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3 Foods for a Fibre-rich Diet

Eating lots of fibre can be good to help you digest your food, and to keep your bowel movements regular. A lack of this nutrient within your meals could lead to constipation, discomfort, and even stop you from feeling full after you have eaten.

Swiss chard growing in soil

Main image by Markus Spiske on Unsplash

Including more within your meals could also be a good idea to help lower your blood sugars, and generally keep you feeling well.

However, when you consider which foods are high in fibre, you might then want to think about the ways you can make them taste great as well.

Swiss chard is a leafy green vegetable that can really help your stomach and bowel to feel better. The whole of the vegetable, from the leaves down to the stem, can be incorporated into your meal.

Finding a simple Swiss chard recipe will allow you to cook this ingredient quickly and easily. It could then be mixed in with other vegetables, or into a sauce, to allow you to really benefit.

In addition to fibre, Swiss chard also contains a number of other nutrients, including vitamin K and antioxidants. Its name often gives a lot of misconceptions. Swiss chard is often grown in the Mediterranean and has no actual connection to Switzerland.

Spinach is another leafy green vegetable that is great for a diet high in fibre. This can often be found in both the fresh and frozen sections of many supermarkets.

Some research has found that frozen spinach might have more nutrients than its fresh counterpart. In particular, its vitamin C content has been noted as remaining high when frozen immediately after harvesting. Spinach can be used within several meals and eaten both raw and cooked.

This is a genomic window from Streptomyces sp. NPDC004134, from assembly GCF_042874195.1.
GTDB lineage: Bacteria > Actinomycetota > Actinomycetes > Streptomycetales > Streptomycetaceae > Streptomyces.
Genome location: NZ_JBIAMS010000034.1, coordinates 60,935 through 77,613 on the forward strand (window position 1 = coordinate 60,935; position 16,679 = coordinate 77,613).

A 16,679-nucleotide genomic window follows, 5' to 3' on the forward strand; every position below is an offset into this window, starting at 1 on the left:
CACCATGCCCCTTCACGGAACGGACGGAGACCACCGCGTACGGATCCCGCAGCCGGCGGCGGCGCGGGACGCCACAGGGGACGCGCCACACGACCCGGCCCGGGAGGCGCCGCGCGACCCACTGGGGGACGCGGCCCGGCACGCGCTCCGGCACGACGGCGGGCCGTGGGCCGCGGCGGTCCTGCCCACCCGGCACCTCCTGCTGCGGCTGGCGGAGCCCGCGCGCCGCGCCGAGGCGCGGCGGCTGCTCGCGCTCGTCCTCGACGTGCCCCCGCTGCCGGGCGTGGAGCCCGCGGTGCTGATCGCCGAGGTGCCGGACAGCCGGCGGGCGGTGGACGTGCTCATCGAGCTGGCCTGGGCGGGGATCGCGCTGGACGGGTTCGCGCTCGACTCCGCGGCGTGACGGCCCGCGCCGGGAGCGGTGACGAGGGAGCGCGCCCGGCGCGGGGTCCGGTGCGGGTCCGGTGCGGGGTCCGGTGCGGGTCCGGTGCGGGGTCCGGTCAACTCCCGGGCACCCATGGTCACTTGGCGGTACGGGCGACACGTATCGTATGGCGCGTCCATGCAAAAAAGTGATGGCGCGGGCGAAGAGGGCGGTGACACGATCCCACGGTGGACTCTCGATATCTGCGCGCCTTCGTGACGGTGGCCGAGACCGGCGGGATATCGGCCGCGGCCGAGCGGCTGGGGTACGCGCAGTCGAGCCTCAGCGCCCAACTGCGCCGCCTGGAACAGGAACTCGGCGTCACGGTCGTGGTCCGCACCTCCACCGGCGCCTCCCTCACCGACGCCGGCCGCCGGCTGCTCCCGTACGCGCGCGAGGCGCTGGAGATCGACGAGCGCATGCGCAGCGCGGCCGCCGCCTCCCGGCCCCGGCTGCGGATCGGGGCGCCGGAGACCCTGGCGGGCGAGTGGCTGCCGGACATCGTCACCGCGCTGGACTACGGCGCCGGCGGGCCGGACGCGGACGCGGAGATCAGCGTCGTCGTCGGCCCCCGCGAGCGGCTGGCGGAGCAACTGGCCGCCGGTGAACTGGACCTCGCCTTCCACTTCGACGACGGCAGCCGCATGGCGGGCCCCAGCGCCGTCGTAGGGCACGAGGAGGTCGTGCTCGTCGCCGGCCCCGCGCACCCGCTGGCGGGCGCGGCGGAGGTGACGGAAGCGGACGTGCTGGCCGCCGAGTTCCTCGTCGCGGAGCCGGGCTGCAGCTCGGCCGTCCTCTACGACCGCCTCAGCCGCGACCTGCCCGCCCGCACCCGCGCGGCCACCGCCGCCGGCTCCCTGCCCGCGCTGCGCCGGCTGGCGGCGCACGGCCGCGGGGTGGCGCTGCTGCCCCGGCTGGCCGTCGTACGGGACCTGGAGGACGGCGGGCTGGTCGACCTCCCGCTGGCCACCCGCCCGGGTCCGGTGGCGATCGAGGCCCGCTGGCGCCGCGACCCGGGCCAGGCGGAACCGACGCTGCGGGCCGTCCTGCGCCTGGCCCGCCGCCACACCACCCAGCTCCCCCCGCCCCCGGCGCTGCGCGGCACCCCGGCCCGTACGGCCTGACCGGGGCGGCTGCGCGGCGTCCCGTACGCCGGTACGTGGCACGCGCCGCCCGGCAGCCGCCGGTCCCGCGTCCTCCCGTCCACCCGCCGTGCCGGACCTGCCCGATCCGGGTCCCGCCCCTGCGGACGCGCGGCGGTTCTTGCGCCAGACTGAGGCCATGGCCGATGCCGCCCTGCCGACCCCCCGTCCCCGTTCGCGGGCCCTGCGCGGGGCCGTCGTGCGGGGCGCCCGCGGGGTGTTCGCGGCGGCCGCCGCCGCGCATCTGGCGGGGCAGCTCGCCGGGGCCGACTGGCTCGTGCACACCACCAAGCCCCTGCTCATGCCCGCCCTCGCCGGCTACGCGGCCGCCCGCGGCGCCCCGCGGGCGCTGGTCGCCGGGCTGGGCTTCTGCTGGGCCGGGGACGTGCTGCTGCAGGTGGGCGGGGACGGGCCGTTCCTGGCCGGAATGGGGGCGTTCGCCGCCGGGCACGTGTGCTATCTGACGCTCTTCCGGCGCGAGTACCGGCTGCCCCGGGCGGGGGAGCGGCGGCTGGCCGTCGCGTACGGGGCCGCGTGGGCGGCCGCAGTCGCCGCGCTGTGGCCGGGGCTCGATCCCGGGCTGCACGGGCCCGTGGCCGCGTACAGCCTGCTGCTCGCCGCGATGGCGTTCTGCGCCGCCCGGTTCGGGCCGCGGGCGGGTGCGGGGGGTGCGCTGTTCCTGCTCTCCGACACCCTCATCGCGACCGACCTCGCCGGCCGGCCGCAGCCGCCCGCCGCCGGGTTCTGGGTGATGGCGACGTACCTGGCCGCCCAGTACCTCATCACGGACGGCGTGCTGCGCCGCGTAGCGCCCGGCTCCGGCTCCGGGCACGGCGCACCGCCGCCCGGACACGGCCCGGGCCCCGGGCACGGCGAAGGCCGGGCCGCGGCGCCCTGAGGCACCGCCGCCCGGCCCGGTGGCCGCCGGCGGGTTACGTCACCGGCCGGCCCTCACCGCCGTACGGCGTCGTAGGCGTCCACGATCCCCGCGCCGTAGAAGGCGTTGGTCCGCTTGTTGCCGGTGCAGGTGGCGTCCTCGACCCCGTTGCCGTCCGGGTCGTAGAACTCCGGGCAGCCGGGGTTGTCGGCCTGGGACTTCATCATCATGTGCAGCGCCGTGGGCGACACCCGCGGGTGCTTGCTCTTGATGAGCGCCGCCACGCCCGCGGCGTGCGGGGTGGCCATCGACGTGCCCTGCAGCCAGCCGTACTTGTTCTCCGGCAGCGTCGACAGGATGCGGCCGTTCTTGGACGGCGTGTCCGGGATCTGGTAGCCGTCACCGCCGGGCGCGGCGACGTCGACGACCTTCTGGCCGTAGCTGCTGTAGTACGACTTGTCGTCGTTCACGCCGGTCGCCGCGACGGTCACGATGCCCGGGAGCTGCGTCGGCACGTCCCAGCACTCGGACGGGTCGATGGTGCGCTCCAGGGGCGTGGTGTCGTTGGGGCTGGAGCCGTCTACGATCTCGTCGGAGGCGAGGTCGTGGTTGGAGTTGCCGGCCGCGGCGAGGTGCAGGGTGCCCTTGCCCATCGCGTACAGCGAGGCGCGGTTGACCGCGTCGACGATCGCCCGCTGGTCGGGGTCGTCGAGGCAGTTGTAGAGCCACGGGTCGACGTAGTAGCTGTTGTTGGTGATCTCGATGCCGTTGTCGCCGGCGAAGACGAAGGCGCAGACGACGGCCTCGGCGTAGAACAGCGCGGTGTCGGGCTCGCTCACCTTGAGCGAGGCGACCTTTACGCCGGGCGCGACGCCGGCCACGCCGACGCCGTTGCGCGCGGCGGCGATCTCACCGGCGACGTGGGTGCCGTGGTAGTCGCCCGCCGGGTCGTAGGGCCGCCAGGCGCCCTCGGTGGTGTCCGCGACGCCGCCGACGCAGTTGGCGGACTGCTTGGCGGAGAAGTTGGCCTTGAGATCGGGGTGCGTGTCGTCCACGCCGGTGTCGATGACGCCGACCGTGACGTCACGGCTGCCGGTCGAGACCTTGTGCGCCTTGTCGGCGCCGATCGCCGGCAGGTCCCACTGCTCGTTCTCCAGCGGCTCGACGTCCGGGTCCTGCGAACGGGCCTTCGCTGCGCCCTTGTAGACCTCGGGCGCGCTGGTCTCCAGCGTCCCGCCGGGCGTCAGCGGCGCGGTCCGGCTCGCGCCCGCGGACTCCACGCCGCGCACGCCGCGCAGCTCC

During the colder months, it can be harvested from abroad, however, it is possible to grow spinach right here in the UK. This means that, if you have a garden or allotment available, you might very well be able to grow it yourself for consumption.

One food that you may not have considered to be high in fibre is popcorn. Unlike the sweet or salted varieties that you might buy at the cinema, the popcorn kernels themselves can contain around 13g of fibre for every 100g of substance. 

Likewise, microwaveable popcorn bags may have additives that reduce their nutritional content, so it can be better to steer clear of these. You might not even need to visit the supermarket to buy ready-made popcorn. Why not treat yourself to a popcorn maker, buy the kernels, and make it yourself at home? Adding cinnamon or other natural flavourings, as opposed to toffee, salt, or sugar, can help to keep it healthier for your body.

In Conclusion...

Finding a number of savoury and sweet foods that have a large amount of fibre can really help to improve your diet. Eating approximately 25g of fibre each day can help to keep you healthy, improve digestion, and even reduce the likelihood of you developing certain types of cancers.

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